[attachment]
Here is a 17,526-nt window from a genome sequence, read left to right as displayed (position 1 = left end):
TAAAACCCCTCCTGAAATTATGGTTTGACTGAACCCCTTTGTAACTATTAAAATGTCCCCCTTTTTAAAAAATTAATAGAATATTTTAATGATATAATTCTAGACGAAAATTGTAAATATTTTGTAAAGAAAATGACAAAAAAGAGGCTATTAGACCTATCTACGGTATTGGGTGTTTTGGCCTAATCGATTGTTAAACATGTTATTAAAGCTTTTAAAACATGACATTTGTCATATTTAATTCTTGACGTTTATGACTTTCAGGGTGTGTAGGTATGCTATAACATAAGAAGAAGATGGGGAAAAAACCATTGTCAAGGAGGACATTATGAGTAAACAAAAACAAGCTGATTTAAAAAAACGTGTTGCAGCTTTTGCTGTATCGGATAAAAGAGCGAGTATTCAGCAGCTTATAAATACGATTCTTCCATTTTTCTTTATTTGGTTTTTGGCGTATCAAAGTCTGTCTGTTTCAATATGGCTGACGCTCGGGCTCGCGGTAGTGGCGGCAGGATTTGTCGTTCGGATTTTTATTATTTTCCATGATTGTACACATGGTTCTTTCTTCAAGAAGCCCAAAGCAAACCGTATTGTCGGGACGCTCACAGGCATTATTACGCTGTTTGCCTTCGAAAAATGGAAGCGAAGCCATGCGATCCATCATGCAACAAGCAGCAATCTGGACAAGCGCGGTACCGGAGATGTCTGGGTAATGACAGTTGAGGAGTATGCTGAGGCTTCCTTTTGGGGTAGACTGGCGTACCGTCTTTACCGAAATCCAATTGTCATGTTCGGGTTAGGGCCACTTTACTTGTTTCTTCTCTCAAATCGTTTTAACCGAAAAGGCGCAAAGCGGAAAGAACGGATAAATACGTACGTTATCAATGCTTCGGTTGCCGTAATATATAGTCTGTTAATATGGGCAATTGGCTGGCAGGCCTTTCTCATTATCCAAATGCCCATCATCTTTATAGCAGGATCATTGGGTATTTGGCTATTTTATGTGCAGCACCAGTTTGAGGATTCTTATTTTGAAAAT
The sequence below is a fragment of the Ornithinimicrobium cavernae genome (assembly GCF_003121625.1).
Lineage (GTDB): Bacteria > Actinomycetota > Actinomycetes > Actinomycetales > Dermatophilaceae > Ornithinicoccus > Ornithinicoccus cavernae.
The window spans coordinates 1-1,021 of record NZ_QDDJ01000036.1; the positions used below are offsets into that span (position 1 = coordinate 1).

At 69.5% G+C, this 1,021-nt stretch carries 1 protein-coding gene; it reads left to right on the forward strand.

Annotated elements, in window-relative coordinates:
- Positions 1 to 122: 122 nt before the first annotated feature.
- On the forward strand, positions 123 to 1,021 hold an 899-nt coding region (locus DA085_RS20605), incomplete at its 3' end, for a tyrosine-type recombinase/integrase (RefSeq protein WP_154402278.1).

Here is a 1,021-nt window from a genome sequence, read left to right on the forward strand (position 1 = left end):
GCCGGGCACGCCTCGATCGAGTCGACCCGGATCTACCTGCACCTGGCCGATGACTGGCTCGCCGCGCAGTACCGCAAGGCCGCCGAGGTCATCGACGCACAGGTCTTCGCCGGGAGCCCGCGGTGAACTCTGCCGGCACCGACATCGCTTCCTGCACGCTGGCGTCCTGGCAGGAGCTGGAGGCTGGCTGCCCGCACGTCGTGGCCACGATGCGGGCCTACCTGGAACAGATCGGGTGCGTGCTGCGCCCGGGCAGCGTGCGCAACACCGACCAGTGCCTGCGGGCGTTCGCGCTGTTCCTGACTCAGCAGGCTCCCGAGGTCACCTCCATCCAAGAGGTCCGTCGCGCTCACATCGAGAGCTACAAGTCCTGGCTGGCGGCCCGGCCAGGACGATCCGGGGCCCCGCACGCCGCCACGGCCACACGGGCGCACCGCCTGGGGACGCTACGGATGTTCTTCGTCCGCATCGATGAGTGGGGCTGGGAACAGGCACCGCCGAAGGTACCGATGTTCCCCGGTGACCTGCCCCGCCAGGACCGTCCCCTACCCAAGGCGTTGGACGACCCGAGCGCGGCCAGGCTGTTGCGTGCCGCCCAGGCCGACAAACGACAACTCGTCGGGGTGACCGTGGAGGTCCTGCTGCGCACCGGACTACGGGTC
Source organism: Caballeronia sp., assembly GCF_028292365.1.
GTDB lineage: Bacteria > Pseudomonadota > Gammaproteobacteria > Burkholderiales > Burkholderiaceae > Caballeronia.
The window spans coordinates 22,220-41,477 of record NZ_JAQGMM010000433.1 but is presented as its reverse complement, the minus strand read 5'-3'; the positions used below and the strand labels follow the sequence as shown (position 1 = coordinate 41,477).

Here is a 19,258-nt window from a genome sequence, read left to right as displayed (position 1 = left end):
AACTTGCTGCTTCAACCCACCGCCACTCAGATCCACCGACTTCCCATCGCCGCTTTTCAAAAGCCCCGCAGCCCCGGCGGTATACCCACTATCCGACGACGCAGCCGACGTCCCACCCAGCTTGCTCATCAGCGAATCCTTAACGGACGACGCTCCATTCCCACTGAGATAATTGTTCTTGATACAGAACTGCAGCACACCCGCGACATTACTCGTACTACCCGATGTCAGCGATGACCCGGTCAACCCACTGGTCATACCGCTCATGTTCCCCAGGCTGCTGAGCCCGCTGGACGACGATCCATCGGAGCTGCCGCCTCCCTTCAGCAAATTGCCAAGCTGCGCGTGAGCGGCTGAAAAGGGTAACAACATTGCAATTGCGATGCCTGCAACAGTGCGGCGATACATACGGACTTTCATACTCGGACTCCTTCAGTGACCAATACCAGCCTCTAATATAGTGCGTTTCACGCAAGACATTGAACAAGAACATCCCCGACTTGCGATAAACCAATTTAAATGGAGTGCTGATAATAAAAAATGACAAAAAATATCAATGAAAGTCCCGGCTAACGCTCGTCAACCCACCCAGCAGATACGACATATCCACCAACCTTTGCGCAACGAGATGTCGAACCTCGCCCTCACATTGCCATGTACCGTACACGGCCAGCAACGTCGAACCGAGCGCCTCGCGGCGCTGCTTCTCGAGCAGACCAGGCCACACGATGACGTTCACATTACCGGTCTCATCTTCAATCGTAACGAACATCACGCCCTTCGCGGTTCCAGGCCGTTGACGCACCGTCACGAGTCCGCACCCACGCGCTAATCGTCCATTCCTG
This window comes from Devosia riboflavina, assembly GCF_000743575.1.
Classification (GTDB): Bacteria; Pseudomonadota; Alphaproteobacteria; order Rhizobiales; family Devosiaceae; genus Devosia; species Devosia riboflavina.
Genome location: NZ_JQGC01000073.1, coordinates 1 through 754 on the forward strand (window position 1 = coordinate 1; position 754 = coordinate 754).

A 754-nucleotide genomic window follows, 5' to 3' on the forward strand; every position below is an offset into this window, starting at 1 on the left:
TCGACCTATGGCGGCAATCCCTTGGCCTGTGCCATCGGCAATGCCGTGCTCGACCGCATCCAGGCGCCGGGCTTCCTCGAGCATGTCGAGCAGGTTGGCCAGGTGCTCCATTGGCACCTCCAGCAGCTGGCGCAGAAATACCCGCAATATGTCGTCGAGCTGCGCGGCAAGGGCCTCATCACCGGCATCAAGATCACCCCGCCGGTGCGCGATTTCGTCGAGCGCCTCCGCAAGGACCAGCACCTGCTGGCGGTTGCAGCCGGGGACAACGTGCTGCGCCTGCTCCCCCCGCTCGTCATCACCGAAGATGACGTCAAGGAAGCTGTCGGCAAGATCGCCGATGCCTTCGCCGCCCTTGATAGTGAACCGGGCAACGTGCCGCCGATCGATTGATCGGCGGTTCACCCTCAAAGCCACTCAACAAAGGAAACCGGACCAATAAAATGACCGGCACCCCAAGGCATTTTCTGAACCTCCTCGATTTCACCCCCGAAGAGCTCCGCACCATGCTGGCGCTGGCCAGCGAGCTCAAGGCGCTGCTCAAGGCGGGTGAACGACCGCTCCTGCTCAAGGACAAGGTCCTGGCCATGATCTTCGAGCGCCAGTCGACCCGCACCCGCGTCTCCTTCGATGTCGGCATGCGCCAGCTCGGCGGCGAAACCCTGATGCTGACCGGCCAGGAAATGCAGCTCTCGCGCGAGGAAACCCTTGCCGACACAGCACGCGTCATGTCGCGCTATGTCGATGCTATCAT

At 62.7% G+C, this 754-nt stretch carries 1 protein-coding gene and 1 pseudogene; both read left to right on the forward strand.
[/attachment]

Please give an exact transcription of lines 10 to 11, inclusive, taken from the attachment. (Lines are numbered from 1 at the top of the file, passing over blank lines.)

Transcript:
Here is a 1,021-nt window from a genome sequence, read left to right on the forward strand (position 1 = left end):
GCCGGGCACGCCTCGATCGAGTCGACCCGGATCTACCTGCACCTGGCCGATGACTGGCTCGCCGCGCAGTACCGCAAGGCCGCCGAGGTCATCGACGCACAGGTCTTCGCCGGGAGCCCGCGGTGAACTCTGCCGGCACCGACATCGCTTCCTGCACGCTGGCGTCCTGGCAGGAGCTGGAGGCTGGCTGCCCGCACGTCGTGGCCACGATGCGGGCCTACCTGGAACAGATCGGGTGCGTGCTGCGCCCGGGCAGCGTGCGCAACACCGACCAGTGCCTGCGGGCGTTCGCGCTGTTCCTGACTCAGCAGGCTCCCGAGGTCACCTCCATCCAAGAGGTCCGTCGCGCTCACATCGAGAGCTACAAGTCCTGGCTGGCGGCCCGGCCAGGACGATCCGGGGCCCCGCACGCCGCCACGGCCACACGGGCGCACCGCCTGGGGACGCTACGGATGTTCTTCGTCCGCATCGATGAGTGGGGCTGGGAACAGGCACCGCCGAAGGTACCGATGTTCCCCGGTGACCTGCCCCGCCAGGACCGTCCCCTACCCAAGGCGTTGGACGACCCGAGCGCGGCCAGGCTGTTGCGTGCCGCCCAGGCCGACAAACGACAACTCGTCGGGGTGACCGTGGAGGTCCTGCTGCGCACCGGACTACGGGTC